I have often used the metaphor of a compass to describe the values and experiences that people hold and use to direct their lives (Stillman, 2010). I like it because a compass is an object that shows direction, and the person has the choice to follow it or not. Some can be deliberate and chart out a course ahead of time, centering the compass in their journey. Others can carry it in their possession and can choose to use it when they become lost or when they come up against
People ask me why I run a training program in narrative therapy. It takes an enormous amount of work, doesn’t earn much money and the administration of it can be a bit of a headache.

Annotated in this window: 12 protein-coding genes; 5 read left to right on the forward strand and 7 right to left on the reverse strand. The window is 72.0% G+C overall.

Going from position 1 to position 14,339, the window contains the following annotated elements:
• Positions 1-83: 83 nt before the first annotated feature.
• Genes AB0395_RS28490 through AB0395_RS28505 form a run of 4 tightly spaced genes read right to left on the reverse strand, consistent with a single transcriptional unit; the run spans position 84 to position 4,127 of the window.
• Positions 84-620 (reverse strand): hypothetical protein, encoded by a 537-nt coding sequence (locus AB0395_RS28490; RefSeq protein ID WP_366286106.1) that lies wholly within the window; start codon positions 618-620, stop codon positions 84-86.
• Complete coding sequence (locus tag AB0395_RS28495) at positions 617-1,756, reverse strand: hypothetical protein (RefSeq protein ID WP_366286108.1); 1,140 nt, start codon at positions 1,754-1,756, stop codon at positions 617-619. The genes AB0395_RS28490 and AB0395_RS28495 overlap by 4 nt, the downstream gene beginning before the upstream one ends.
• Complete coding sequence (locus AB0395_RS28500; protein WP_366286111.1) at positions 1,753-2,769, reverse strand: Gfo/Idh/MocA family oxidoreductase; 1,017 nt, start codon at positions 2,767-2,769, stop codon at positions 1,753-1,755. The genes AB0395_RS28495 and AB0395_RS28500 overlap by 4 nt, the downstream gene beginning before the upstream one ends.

So why do I continue?
The first word that comes to mind is passion. I have this myself, but what I am referring to here is the passion and excitement that I receive from the participants in the course.
It can be a bit hard to get started with Narrative.
It was created by highly in
I am frequently asked how to start a narrative conversation. Here is one way to do so:
When I start meeting with someone, I think of a metaphor of climbing a mountain (Stillman, 2010).
There are three ways to think of climbing the mountain. You can go straight up, you can take a route with some height, or you can take an easy course circling at a slight incline.
I propose these options to the person by saying that there are several ways to start a conversation. I